All-day kindergarten would expand to Woodlawn and Pinckney schools under a proposal submitted in to the Lawrence school district's budget committee in mid-March.
The recommendation from a study group was taken under advisement by members of the budget committee, some of whom expressed reluctance about expansion of a program in 2001-02 during lean budget times without direct evidence it would help students.
It would require the hiring of one extra teacher, which could cost the district an average of $41,000 in salary and benefits.
The group's request is timely, since Gov. Bill Graves a week earlier asked the Legislature to raise taxes to improve financing of public education, including creation of all-day kindergarten classes throughout the state.
Currently, all-day kindergarten is offered at five Lawrence elementary schools. About 200 students are served at Kennedy, East Heights, New York, Riverside and Cordley schools.
Approximately 500 kindergartners at the district's 14 other elementary schools are in half-day programs.
Terry Tuckwin, a Woodlawn kindergarten teacher who co-chaired the study group, said Woodlawn and Pinckney were recommended for all-day programs because both schools already had full-day preschool programs.
It's awkward for these children to attend school all day as preschoolers and then half a day as kindergartners, she said.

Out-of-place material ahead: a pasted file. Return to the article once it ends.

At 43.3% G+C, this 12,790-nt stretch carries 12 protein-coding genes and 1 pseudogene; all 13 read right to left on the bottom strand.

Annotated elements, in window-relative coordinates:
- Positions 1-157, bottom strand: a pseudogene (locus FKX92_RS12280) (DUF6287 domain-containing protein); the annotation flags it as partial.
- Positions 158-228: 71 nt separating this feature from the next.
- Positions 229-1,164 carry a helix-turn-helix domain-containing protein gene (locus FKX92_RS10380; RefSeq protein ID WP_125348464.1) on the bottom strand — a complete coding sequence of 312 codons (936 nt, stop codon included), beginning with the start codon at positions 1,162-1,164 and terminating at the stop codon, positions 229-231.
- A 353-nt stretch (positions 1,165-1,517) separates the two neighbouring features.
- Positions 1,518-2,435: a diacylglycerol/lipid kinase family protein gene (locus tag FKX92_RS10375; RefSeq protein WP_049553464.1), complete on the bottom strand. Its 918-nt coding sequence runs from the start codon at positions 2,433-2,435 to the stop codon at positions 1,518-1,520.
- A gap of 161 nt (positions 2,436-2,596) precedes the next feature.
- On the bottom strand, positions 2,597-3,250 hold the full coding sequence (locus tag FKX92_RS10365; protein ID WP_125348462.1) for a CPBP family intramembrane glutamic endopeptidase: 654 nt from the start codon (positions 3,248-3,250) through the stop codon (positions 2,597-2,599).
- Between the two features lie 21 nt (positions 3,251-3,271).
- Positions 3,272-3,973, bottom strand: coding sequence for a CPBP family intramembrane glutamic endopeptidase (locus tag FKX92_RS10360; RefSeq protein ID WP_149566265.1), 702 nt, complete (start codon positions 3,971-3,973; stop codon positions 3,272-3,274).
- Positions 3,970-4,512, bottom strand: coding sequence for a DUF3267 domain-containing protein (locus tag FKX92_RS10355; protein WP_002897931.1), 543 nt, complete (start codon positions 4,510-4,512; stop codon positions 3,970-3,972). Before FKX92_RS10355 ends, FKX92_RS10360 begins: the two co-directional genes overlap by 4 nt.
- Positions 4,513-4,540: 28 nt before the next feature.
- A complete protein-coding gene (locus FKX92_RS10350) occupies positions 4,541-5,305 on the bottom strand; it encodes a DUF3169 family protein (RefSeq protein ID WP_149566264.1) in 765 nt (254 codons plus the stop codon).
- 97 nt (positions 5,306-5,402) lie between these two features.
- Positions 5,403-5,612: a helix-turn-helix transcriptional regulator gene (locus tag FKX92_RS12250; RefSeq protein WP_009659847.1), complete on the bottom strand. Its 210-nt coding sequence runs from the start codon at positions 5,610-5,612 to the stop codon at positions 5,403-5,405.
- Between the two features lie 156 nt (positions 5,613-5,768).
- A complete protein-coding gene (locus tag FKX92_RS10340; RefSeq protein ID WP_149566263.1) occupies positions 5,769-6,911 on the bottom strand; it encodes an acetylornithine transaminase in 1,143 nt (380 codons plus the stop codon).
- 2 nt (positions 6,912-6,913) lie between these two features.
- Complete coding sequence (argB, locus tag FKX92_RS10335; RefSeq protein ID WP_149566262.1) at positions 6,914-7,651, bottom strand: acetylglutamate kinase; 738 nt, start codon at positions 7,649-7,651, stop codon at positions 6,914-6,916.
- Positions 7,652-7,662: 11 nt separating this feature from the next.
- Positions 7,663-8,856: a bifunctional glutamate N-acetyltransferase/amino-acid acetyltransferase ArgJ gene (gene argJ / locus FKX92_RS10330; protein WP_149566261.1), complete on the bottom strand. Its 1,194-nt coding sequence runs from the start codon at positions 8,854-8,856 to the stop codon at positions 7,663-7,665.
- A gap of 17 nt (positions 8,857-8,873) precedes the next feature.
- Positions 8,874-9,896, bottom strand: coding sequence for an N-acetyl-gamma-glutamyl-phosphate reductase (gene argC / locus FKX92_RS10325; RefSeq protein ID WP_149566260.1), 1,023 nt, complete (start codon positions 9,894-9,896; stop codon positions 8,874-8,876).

Co-chair Lesa Frantz, principal at Pinckney, said there was no doubt in her mind kindergartners would benefit academically and socially by spending the entire day in public school.
It provides teachers more time to deepen students' grasp of the curriculum, she said.
Centennial School also has a full-day preschool and half-day kindergarten, but Frantz and Tuckwin's group didn't recommend expansion there because the school doesn't have space for another classroom.
It's beyond the group's scope to delve into facilities issues, Tuckwin said.
Meanwhile, the group proposed the district form a task force to study the curriculum of full-day and half-day kindergarten classes.
There is concern it's not coordinated with preschool and first-grade curriculum.